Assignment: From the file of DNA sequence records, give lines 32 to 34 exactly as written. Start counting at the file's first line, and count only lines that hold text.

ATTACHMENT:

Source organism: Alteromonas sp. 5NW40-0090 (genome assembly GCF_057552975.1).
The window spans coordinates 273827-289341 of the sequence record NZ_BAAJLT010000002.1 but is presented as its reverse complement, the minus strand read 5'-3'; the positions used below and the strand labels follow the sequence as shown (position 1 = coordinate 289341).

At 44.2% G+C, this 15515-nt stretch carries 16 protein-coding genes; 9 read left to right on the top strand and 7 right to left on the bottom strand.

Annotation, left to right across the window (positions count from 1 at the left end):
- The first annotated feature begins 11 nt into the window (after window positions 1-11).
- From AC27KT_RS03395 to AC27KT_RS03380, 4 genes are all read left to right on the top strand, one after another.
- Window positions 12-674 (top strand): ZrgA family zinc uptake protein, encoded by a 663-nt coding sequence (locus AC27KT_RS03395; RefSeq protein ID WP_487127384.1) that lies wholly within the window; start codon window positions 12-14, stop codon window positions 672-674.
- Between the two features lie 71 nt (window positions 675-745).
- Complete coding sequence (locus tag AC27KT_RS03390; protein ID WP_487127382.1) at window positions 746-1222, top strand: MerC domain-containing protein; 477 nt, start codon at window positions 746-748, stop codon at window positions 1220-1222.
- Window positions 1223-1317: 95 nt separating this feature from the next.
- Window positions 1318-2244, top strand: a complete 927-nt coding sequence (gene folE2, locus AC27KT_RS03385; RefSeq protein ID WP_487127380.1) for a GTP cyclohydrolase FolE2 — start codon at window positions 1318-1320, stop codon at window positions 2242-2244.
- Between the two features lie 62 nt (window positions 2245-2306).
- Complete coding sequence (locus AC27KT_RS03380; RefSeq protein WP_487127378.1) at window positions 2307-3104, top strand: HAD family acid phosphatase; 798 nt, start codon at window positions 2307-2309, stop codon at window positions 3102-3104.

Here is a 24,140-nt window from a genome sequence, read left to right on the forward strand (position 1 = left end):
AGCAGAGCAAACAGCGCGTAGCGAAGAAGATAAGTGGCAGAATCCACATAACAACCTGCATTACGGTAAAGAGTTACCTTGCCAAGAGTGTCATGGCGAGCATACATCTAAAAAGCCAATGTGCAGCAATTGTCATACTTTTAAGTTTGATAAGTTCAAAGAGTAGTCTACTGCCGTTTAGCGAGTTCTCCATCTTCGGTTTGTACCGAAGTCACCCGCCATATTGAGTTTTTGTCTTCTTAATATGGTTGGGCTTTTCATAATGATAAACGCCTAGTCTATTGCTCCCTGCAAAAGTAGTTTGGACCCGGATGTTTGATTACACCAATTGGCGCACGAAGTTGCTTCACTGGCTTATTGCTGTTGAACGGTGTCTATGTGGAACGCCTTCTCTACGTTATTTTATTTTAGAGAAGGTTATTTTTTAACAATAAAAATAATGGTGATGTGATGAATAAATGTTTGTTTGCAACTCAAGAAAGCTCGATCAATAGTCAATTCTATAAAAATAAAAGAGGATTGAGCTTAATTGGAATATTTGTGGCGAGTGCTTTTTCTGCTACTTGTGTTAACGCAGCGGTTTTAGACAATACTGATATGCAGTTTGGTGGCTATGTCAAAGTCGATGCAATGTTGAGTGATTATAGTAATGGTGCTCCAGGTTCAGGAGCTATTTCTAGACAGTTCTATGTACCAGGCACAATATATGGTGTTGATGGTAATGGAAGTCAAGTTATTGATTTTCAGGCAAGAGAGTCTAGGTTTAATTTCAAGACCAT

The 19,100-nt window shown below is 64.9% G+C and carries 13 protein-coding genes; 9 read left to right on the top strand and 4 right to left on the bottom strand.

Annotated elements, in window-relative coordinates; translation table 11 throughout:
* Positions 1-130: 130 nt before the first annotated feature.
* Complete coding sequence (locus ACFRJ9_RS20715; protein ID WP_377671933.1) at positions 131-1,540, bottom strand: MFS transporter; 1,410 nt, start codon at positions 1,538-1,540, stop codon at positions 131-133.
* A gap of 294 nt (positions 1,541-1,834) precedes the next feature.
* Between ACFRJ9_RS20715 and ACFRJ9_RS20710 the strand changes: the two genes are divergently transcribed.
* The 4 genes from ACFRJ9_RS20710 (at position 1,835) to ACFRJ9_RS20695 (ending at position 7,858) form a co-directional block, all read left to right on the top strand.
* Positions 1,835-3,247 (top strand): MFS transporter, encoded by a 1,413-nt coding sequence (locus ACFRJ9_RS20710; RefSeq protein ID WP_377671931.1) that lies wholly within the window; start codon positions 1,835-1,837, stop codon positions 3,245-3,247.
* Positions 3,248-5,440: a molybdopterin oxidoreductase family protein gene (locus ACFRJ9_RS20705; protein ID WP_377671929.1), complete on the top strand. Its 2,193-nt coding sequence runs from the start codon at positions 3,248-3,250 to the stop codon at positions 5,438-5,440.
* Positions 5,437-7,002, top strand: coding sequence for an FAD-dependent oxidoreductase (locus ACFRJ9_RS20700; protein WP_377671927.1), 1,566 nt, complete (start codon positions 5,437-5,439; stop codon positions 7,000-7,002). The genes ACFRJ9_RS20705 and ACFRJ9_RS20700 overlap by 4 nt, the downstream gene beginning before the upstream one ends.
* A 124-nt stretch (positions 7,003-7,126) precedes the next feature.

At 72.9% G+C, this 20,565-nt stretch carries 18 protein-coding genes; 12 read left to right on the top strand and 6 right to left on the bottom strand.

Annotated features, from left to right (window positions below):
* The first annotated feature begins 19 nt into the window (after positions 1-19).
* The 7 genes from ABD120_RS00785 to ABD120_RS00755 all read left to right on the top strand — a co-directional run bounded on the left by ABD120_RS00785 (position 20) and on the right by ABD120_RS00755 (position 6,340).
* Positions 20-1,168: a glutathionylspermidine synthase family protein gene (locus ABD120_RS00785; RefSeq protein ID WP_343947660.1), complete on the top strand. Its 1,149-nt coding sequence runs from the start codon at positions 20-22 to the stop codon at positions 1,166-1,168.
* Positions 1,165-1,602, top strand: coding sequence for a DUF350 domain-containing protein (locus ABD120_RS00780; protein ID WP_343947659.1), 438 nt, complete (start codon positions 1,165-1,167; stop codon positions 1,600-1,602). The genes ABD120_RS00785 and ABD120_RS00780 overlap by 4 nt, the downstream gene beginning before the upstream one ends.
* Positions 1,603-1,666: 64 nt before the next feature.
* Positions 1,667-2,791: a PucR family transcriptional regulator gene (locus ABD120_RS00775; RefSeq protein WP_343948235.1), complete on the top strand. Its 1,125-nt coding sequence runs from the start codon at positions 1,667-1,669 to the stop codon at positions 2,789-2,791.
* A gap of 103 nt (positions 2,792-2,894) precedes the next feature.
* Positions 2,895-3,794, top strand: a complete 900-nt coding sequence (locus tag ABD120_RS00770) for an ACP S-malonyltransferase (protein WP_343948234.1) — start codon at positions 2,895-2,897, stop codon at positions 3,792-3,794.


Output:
* Positions 1,165-1,602, top strand: coding sequence for a DUF350 domain-containing protein (locus ABD120_RS00780; protein ID WP_343947659.1), 438 nt, complete (start codon positions 1,165-1,167; stop codon positions 1,600-1,602). The genes ABD120_RS00785 and ABD120_RS00780 overlap by 4 nt, the downstream gene beginning before the upstream one ends.
* Positions 1,603-1,666: 64 nt before the next feature.
* Positions 1,667-2,791: a PucR family transcriptional regulator gene (locus ABD120_RS00775; RefSeq protein WP_343948235.1), complete on the top strand. Its 1,125-nt coding sequence runs from the start codon at positions 1,667-1,669 to the stop codon at positions 2,789-2,791.